By Zach Rogers
Hunting with the family takes
on new meaning!
Imagine this: you draw your home state’s competitive deer tag. During the hunt, you manage to land your biggest buck yet. Sounds perfect, right? Now imagine doing all of this while eight months pregnant. Sound like an even bigger challenge?
That’s exactly what happened to Corissa McCoy and her husband Marshall. The two submitted their applications for deer tags in Nevada, only to find out they would be expecting another addition to their family around the same time. Already excited about the welcoming news, Corissa and Marshall soon received even more good news — they had drawn the tags. Now the question remained: with Corissa being pregnant, would the two have to give up their coveted deer tags? Not a chance.
“I honestly didn’t think there would be any issues hunting while I was pregnant,” recalled Corissa. “My first thought was having someone there to take care of Levi, our 2 year old son at the time, so I wasn’t hunting pregnant and caring for a toddler at the same time!”
Determined to embark on the hunt, Corissa and Marshall took all the necessary steps needed to ensure a safe trip.
“After I talked to my OB about the concerns, I knew I would be fine and knew we had measures in place in case of an emergency,” Corissa said. “Hunting is a part of our life, and it’s how we provide 90 percent of the meat for our family. We knew we could make it work.”
Of course, there were more than a few concerns, ones that the McCoy’s took into account before taking off. Above all else was the concern for the baby’s health, and after confirming through multiple check-ups that the baby was healthy as could be, the couple felt at ease. They also had the help of family and friends with them to watch over Levi while mom and dad took care of business. Water and food was a top priority in order to keep Corissa hydrated and nourished, and the McCoy’s also kept handy a SPOT Satellite Messenger equipped with a 911 helicopter emergency button. Marshall also did some extra preparations before leaving.
“I carried extra game bags in my packs in case I needed to create a makeshift delivery table,” he said. “I was praying I would not have to deliver a baby in the mountains.”
Throughout the hunt, as Corissa was defying the odds, Marshall found a target of his own: Walrus.
“Walrus was my nemesis,” he explained. “He was one of the largest mule deer I ever had a chance at during an open season.”
Walrus had a massive 190+ rack, and Marshall was hooked. After a few days of heavy pursuit, Walrus evaded the chase, but Marshall didn’t walk away empty handed. He managed to harvest a trophy mule deer only two days after giving up on Walrus.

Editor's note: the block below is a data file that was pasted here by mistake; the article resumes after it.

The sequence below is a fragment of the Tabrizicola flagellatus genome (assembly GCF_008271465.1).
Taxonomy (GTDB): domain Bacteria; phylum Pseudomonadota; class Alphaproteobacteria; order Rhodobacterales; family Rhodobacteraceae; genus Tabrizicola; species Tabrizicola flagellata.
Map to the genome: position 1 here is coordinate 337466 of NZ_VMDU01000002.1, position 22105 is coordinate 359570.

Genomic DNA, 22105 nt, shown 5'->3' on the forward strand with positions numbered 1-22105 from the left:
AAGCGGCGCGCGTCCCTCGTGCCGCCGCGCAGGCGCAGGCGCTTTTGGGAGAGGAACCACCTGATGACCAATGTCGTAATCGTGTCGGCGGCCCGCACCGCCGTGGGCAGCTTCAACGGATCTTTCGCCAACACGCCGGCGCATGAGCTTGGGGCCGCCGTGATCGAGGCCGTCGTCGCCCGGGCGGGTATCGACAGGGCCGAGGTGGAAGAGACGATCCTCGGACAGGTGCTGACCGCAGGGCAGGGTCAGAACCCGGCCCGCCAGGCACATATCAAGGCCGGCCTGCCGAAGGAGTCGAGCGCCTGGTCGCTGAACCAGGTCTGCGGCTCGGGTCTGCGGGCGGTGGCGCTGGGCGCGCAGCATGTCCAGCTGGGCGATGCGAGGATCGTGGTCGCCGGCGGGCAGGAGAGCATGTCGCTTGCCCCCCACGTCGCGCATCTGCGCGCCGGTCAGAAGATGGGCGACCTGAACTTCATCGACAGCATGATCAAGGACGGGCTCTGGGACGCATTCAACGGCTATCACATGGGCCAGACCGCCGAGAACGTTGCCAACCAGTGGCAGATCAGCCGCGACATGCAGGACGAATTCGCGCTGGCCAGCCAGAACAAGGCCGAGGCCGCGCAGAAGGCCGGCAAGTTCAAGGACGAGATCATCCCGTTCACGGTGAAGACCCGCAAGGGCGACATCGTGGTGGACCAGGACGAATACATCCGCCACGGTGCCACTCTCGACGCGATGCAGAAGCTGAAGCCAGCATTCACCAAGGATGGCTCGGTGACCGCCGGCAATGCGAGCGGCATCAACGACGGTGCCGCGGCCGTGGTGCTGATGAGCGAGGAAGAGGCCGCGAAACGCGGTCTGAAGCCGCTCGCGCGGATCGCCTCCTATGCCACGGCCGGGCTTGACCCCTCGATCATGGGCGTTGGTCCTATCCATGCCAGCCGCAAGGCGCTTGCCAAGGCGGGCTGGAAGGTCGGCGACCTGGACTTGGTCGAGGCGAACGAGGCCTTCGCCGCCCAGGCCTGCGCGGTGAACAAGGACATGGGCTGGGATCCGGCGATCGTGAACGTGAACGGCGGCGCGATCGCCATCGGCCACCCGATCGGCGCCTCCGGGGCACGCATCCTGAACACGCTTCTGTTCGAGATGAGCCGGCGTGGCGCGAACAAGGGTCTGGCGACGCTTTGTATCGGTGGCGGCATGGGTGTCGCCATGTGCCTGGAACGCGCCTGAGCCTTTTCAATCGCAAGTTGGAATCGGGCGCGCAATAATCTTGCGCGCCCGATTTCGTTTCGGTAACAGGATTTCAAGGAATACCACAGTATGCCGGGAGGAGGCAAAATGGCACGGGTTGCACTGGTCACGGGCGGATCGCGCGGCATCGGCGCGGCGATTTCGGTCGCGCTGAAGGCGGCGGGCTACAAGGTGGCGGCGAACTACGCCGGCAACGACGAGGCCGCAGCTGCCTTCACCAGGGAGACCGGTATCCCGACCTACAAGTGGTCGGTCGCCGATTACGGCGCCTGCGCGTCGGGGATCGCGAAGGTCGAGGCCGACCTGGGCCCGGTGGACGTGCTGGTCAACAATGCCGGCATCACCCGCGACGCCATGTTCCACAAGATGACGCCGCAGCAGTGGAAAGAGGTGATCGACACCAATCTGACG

“It’s not always about the prize,” said Marshall. “It’s about the adventure and the challenges that we encounter.”
Overcoming the challenges of being pregnant on the hunt, Corissa landed of nice buck of her own. Although excited, more important was what the kill meant for her and her family.
“Each time I take an animal, I feel an overwhelming amount of appreciation for that life,” she said. “More importantly than the size of the buck is the meat it will provide to feed our family.”
For the McCoy’s, hunting isn’t just another hobby, it’s their life. Both grew up in a hunting household, with Marshall taking his first tag at the age of 12. He tries to get in at least two or three hunts per season, saving all of his vacation time for hunting. Corissa started at a young age as well, even missing a school dance so she could take a hunter’s safety course. By 12, she had killed her first buck. The two are a match made in hunting heaven — they even opted to miss their honeymoon to go out on a hunt, which they dubbed their “huntingmoon.”
Of course, neither of the McCoy’s would be caught on a hunt without their Havalon. They use it for everything from skinning and quartering to boning and caping.
“Havalon knives are the sharpest, most lightweight tools I have ever used,” said Marshall. “I can carry the extra blades and never worry about dulling a knife or taking a break to sharpen. This year alone I used my Havalon to bone out three bull elk and two deer without using any other knife.”
Marshall was first introduced to Havalon in 2010 after drawing the “trifecta” of tags in Nevada for mule deer, bull elk and desert sheep. He’s been an avid fan ever since.
“During that season I found out the knife was worth its weight in gold. I can cape an animal in half the time, which allows me to pack up and start my trek out much sooner.”
Today, Corissa and Marshall are the proud parents of two young up-and-coming hunters in the making. Levi’s already an experienced pro, and little Ricki Lynn isn’t far behind.
“We believe the sooner you expose your children to camping, hunting, fishing, etc., the sooner they learn to respect it,” said Corissa. “Levi begs us all year long for hunting season!”
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